We believed this because we looked at our asset prices (real estate and stocks) and we saw the prices going up and we said “hey, were actually getting wealthier”.
But we weren’t getting richer because we were spending money at the same time instead of saving money. We would borrow on the asset value and spend it consuming.
And as we spent money, the government counted that money as GDP. And as long as our GDP was rising then we thought our economy was growing.
But the whole time our GDP was going up, we weren’t measuring how much our wealth was going up. We were measuring how much our wealth was dissipating. We thought we were okay because some appraiser said that our house was worth more. Or the stock market was still going up.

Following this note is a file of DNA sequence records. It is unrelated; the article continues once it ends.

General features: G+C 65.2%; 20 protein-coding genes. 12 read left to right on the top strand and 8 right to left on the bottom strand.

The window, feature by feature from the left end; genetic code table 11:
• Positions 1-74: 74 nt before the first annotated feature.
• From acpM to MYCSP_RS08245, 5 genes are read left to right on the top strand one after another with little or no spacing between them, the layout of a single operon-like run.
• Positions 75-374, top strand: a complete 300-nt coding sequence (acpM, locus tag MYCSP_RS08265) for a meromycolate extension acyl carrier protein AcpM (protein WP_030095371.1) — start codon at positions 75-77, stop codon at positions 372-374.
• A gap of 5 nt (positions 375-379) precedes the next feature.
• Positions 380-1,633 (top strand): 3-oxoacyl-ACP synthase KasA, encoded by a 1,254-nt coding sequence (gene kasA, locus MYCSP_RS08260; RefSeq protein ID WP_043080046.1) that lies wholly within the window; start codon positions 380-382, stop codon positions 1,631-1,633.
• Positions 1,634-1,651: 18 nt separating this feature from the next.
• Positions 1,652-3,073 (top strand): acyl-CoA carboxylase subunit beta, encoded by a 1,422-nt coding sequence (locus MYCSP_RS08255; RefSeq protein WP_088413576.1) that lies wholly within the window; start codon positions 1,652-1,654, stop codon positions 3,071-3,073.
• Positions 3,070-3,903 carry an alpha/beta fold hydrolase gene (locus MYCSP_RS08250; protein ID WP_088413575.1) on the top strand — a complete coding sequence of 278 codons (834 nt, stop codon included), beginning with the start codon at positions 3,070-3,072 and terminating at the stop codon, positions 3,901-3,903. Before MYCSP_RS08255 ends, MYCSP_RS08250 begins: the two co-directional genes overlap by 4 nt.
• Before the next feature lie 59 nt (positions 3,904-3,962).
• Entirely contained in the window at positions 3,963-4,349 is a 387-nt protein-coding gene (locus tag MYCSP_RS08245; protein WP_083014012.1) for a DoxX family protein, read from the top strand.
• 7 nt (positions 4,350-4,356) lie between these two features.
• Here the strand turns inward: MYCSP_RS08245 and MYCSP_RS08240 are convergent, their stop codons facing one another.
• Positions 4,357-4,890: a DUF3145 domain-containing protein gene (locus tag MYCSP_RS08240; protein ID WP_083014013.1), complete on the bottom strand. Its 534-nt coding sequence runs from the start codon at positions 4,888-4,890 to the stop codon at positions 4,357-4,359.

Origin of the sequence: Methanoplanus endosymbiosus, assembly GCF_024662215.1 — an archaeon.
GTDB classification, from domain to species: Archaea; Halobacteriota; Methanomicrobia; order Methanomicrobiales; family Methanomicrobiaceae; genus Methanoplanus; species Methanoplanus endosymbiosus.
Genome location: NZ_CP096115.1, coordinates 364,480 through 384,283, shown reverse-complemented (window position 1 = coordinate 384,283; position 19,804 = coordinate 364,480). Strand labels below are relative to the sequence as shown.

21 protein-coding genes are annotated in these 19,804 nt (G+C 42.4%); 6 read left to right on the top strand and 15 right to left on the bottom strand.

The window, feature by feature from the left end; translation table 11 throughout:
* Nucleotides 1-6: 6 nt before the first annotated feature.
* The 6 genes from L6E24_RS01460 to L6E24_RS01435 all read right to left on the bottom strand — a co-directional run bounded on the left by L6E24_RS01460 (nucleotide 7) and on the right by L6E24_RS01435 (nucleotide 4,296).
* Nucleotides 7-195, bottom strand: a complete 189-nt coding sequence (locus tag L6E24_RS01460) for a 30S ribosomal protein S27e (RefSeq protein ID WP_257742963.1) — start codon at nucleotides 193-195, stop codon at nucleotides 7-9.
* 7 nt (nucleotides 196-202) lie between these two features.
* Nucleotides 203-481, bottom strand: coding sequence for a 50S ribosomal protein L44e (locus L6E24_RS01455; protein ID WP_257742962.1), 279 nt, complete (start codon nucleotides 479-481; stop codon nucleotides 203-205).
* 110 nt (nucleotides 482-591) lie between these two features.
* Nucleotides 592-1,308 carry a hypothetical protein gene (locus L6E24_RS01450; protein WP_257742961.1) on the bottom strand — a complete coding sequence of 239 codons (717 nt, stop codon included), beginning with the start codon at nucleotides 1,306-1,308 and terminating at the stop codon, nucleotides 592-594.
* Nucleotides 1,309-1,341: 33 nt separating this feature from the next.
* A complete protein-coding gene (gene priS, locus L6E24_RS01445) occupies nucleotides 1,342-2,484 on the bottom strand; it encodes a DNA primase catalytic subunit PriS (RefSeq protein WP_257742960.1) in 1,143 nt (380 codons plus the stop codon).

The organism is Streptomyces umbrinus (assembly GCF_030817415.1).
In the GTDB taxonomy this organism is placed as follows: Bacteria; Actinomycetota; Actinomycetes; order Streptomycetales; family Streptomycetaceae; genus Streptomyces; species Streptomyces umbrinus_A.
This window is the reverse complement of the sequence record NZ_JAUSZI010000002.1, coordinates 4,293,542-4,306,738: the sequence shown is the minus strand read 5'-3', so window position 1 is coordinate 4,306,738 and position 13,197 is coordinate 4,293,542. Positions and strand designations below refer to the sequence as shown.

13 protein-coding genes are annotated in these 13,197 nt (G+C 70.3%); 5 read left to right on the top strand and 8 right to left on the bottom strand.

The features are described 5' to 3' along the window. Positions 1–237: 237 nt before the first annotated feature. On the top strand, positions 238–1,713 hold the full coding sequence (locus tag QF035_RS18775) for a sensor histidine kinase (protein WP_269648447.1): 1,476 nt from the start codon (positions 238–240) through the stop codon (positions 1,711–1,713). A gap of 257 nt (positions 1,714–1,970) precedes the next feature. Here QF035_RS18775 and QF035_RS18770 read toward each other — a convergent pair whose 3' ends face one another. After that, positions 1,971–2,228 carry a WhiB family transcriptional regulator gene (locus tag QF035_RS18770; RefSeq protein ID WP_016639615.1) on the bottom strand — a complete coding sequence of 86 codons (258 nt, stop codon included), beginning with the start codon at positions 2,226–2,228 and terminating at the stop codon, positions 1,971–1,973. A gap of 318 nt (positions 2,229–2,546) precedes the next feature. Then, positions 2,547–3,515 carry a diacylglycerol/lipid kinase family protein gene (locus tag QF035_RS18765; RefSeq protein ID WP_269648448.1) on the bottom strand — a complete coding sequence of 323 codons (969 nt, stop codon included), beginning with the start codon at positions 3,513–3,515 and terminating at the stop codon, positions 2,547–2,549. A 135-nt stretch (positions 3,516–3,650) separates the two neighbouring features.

All that was an illusion. Because when the bubble burst, our real estate wealth disappeared and our stock market wealth disappeared.
And now that those bubbles have burst, there’s no way to go back to it.
We can't go out and borrow any more money against the value of our real estate... because the real estate value is gone, collapsed.
We can't go out and borrow any more money against the value of our stocks... because the stock market value is gone, collapsed.
Restoring credit by bailing out the banks won't work.
And it doesn’t matter that the stock market is rising again. Because you’re going to have ups and downs, but stocks are still too expensive. These rallys are doomed to collapse again because, based on any kind of historic measure of value, the P/E’s are high and the yields are low for our companies.
Stocks are overpriced, even today.
Houses are overpriced, even today.